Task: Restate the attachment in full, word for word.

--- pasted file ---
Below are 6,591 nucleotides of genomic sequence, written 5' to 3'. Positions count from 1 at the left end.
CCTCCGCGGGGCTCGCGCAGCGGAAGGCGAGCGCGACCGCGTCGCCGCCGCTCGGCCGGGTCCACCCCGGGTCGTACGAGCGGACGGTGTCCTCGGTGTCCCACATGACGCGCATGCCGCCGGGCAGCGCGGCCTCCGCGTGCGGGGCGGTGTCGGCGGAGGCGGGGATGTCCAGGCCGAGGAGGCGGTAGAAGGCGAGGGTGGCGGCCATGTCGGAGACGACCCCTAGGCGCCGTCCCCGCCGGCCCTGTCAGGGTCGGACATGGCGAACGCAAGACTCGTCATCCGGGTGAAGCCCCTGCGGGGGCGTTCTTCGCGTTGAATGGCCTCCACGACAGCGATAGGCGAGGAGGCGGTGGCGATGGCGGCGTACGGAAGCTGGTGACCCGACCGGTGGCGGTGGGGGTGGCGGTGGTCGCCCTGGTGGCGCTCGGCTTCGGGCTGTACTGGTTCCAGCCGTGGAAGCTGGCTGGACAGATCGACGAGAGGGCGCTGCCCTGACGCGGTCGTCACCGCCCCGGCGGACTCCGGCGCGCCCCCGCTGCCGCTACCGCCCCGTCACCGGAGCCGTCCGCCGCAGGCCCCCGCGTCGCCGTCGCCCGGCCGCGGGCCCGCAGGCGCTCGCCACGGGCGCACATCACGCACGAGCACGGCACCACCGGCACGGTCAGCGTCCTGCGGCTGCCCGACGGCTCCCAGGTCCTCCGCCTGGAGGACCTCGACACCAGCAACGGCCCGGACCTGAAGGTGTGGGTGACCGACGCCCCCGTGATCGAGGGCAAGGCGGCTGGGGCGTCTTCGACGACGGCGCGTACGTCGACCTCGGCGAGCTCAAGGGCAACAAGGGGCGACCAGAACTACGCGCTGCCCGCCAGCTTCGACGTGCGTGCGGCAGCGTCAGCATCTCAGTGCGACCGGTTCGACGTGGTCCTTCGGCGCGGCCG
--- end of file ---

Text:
Below are 6,591 nucleotides of genomic sequence, written 5' to 3'. Positions count from 1 at the left end.
CCTCCGCGGGGCTCGCGCAGCGGAAGGCGAGCGCGACCGCGTCGCCGCCGCTCGGCCGGGTCCACCCCGGGTCGTACGAGCGGACGGTGTCCTCGGTGTCCCACATGACGCGCATGCCGCCGGGCAGCGCGGCCTCCGCGTGCGGGGCGGTGTCGGCGGAGGCGGGGATGTCCAGGCCGAGGAGGCGGTAGAAGGCGAGGGTGGCGGCCATGTCGGAGACGACCCCTAGGCGCCGTCCCCGCCGGCCCTGTCAGGGTCGGACATGGCGAACGCAAGACTCGTCATCCGGGTGAAGCCCCTGCGGGGGCGTTCTTCGCGTTGAATGGCCTCCACGACAGCGATAGGCGAGGAGGCGGTGGCGATGGCGGCGTACGGAAGCTGGTGACCCGACCGGTGGCGGTGGGGGTGGCGGTGGTCGCCCTGGTGGCGCTCGGCTTCGGGCTGTACTGGTTCCAGCCGTGGAAGCTGGCTGGACAGATCGACGAGAGGGCGCTGCCCTGACGCGGTCGTCACCGCCCCGGCGGACTCCGGCGCGCCCCCGCTGCCGCTACCGCCCCGTCACCGGAGCCGTCCGCCGCAGGCCCCCGCGTCGCCGTCGCCCGGCCGCGGGCCCGCAGGCGCTCGCCACGGGCGCACATCACGCACGAGCACGGCACCACCGGCACGGTCAGCGTCCTGCGGCTGCCCGACGGCTCCCAGGTCCTCCGCCTGGAGGACCTCGACACCAGCAACGGCCCGGACCTGAAGGTGTGGGTGACCGACGCCCCCGTGATCGAGGGCAAGGCGGCTGGGGCGTCTTCGACGACGGCGCGTACGTCGACCTCGGCGAGCTCAAGGGCAACAAGGGGCGACCAGAACTACGCGCTGCCCGCCAGCTTCGACGTGCGTGCGGCAGCGTCAGCATCTCAGTGCGACCGGTTCGACGTGGTCCTTCGGCGCGGCCG